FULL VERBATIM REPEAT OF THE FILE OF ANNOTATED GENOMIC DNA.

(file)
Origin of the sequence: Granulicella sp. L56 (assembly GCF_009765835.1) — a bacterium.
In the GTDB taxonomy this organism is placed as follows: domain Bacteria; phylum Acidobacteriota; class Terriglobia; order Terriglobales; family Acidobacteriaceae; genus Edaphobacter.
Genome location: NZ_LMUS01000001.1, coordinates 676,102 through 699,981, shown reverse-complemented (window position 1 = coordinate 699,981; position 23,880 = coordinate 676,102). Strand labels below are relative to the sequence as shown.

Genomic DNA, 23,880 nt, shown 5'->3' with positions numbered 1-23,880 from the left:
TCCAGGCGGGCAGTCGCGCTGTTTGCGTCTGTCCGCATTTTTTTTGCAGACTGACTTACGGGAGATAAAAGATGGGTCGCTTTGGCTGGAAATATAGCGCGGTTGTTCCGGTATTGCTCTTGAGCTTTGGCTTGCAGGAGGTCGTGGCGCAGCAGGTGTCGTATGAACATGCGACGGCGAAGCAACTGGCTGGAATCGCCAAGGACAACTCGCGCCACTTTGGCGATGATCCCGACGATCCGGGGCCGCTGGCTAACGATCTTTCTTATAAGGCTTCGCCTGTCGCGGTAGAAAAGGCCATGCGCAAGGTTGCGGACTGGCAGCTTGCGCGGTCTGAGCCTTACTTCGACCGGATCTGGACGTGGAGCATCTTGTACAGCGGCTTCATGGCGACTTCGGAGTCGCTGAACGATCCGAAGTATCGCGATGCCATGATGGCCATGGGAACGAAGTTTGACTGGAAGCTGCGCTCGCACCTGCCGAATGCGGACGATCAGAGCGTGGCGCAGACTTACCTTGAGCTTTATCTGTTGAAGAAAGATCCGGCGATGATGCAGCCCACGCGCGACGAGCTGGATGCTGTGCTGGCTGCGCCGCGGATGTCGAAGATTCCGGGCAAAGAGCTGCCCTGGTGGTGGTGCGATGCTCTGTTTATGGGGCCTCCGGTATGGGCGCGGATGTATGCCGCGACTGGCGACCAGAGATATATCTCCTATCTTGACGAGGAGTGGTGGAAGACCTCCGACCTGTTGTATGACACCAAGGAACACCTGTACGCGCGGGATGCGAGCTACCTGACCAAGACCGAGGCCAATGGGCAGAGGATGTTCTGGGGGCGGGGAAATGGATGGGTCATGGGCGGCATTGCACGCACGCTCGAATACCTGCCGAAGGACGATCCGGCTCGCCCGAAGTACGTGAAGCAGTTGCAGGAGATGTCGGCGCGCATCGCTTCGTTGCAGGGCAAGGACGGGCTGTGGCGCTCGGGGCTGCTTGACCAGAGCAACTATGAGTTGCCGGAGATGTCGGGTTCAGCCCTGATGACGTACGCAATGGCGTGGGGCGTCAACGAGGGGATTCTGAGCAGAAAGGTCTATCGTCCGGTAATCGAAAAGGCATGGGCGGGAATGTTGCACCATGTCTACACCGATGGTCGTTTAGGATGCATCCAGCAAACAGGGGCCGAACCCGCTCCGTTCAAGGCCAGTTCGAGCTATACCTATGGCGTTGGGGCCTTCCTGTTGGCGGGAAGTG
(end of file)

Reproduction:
Origin of the sequence: Granulicella sp. L56 (assembly GCF_009765835.1) — a bacterium.
In the GTDB taxonomy this organism is placed as follows: domain Bacteria; phylum Acidobacteriota; class Terriglobia; order Terriglobales; family Acidobacteriaceae; genus Edaphobacter.
Genome location: NZ_LMUS01000001.1, coordinates 676,102 through 699,981, shown reverse-complemented (window position 1 = coordinate 699,981; position 23,880 = coordinate 676,102). Strand labels below are relative to the sequence as shown.

Genomic DNA, 23,880 nt, shown 5'->3' with positions numbered 1-23,880 from the left:
TCCAGGCGGGCAGTCGCGCTGTTTGCGTCTGTCCGCATTTTTTTTGCAGACTGACTTACGGGAGATAAAAGATGGGTCGCTTTGGCTGGAAATATAGCGCGGTTGTTCCGGTATTGCTCTTGAGCTTTGGCTTGCAGGAGGTCGTGGCGCAGCAGGTGTCGTATGAACATGCGACGGCGAAGCAACTGGCTGGAATCGCCAAGGACAACTCGCGCCACTTTGGCGATGATCCCGACGATCCGGGGCCGCTGGCTAACGATCTTTCTTATAAGGCTTCGCCTGTCGCGGTAGAAAAGGCCATGCGCAAGGTTGCGGACTGGCAGCTTGCGCGGTCTGAGCCTTACTTCGACCGGATCTGGACGTGGAGCATCTTGTACAGCGGCTTCATGGCGACTTCGGAGTCGCTGAACGATCCGAAGTATCGCGATGCCATGATGGCCATGGGAACGAAGTTTGACTGGAAGCTGCGCTCGCACCTGCCGAATGCGGACGATCAGAGCGTGGCGCAGACTTACCTTGAGCTTTATCTGTTGAAGAAAGATCCGGCGATGATGCAGCCCACGCGCGACGAGCTGGATGCTGTGCTGGCTGCGCCGCGGATGTCGAAGATTCCGGGCAAAGAGCTGCCCTGGTGGTGGTGCGATGCTCTGTTTATGGGGCCTCCGGTATGGGCGCGGATGTATGCCGCGACTGGCGACCAGAGATATATCTCCTATCTTGACGAGGAGTGGTGGAAGACCTCCGACCTGTTGTATGACACCAAGGAACACCTGTACGCGCGGGATGCGAGCTACCTGACCAAGACCGAGGCCAATGGGCAGAGGATGTTCTGGGGGCGGGGAAATGGATGGGTCATGGGCGGCATTGCACGCACGCTCGAATACCTGCCGAAGGACGATCCGGCTCGCCCGAAGTACGTGAAGCAGTTGCAGGAGATGTCGGCGCGCATCGCTTCGTTGCAGGGCAAGGACGGGCTGTGGCGCTCGGGGCTGCTTGACCAGAGCAACTATGAGTTGCCGGAGATGTCGGGTTCAGCCCTGATGACGTACGCAATGGCGTGGGGCGTCAACGAGGGGATTCTGAGCAGAAAGGTCTATCGTCCGGTAATCGAAAAGGCATGGGCGGGAATGTTGCACCATGTCTACACCGATGGTCGTTTAGGATGCATCCAGCAAACAGGGGCCGAACCCGCTCCGTTCAAGGCCAGTTCGAGCTATACCTATGGCGTTGGGGCCTTCCTGTTGGCGGGAAGTG